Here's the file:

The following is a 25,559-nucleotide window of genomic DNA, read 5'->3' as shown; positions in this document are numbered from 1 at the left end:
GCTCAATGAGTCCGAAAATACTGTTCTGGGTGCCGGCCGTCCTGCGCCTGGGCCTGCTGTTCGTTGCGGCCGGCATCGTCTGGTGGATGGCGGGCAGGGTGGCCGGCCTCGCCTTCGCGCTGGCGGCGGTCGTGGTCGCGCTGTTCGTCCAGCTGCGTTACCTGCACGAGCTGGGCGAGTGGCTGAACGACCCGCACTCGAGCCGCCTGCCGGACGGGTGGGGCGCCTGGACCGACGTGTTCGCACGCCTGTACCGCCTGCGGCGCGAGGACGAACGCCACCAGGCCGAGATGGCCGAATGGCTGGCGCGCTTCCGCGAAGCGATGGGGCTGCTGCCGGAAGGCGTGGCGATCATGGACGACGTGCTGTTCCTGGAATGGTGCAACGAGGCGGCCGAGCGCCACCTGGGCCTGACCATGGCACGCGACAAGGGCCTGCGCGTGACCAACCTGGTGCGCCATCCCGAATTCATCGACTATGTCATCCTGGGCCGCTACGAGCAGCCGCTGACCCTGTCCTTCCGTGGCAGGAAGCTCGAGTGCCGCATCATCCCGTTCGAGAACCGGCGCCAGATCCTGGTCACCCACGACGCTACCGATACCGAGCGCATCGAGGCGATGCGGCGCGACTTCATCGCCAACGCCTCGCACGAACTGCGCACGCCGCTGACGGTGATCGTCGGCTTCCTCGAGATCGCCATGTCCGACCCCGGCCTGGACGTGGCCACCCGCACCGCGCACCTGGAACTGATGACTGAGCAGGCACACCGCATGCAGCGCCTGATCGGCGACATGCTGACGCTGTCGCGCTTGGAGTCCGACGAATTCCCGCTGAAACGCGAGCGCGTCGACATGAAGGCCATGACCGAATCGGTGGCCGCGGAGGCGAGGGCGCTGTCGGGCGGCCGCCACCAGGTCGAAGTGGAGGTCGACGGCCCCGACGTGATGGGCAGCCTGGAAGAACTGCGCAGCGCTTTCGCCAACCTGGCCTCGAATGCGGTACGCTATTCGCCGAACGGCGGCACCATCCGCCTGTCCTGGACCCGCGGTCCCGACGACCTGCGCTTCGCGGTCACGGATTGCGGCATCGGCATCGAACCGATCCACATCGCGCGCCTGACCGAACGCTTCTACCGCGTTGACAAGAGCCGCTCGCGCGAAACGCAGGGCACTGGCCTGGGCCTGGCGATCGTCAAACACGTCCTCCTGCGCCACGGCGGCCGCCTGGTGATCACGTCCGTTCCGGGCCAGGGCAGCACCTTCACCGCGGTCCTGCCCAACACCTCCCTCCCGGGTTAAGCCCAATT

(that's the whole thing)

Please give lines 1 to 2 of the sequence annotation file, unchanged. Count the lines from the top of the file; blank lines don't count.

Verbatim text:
The following is a 25,559-nucleotide window of genomic DNA, read 5'->3' as shown; positions in this document are numbered from 1 at the left end:
GCTCAATGAGTCCGAAAATACTGTTCTGGGTGCCGGCCGTCCTGCGCCTGGGCCTGCTGTTCGTTGCGGCCGGCATCGTCTGGTGGATGGCGGGCAGGGTGGCCGGCCTCGCCTTCGCGCTGGCGGCGGTCGTGGTCGCGCTGTTCGTCCAGCTGCGTTACCTGCACGAGCTGGGCGAGTGGCTGAACGACCCGCACTCGAGCCGCCTGCCGGACGGGTGGGGCGCCTGGACCGACGTGTTCGCACGCCTGTACCGCCTGCGGCGCGAGGACGAACGCCACCAGGCCGAGATGGCCGAATGGCTGGCGCGCTTCCGCGAAGCGATGGGGCTGCTGCCGGAAGGCGTGGCGATCATGGACGACGTGCTGTTCCTGGAATGGTGCAACGAGGCGGCCGAGCGCCACCTGGGCCTGACCATGGCACGCGACAAGGGCCTGCGCGTGACCAACCTGGTGCGCCATCCCGAATTCATCGACTATGTCATCCTGGGCCGCTACGAGCAGCCGCTGACCCTGTCCTTCCGTGGCAGGAAGCTCGAGTGCCGCATCATCCCGTTCGAGAACCGGCGCCAGATCCTGGTCACCCACGACGCTACCGATACCGAGCGCATCGAGGCGATGCGGCGCGACTTCATCGCCAACGCCTCGCACGAACTGCGCACGCCGCTGACGGTGATCGTCGGCTTCCTCGAGATCGCCATGTCCGACCCCGGCCTGGACGTGGCCACCCGCACCGCGCACCTGGAACTGATGACTGAGCAGGCACACCGCATGCAGCGCCTGATCGGCGACATGCTGACGCTGTCGCGCTTGGAGTCCGACGAATTCCCGCTGAAACGCGAGCGCGTCGACATGAAGGCCATGACCGAATCGGTGGCCGCGGAGGCGAGGGCGCTGTCGGGCGGCCGCCACCAGGTCGAAGTGGAGGTCGACGGCCCCGACGTGATGGGCAGCCTGGAAGAACTGCGCAGCGCTTTCGCCAACCTGGCCTCGAATGCGGTACGCTATTCGCCGAACGGCGGCACCATCCGCCTGTCCTGGACCCGCGGTCCCGACGACCTGCGCTTCGCGGTCACGGATTGCGGCATCGGCATCGAACCGATCCACATCGCGCGCCTGACCGAACGCTTCTACCGCGTTGACAAGAGCCGCTCGCGCGAAACGCAGGGCACTGGCCTGGGCCTGGCGATCGTCAAACACGTCCTCCTGCGCCACGGCGGCCGCCTGGTGATCACGTCCGTTCCGGGCCAGGGCAGCACCTTCACCGCGGTCCTGCCCAACACCTCCCTCCCGGGTTAAGCCCAATT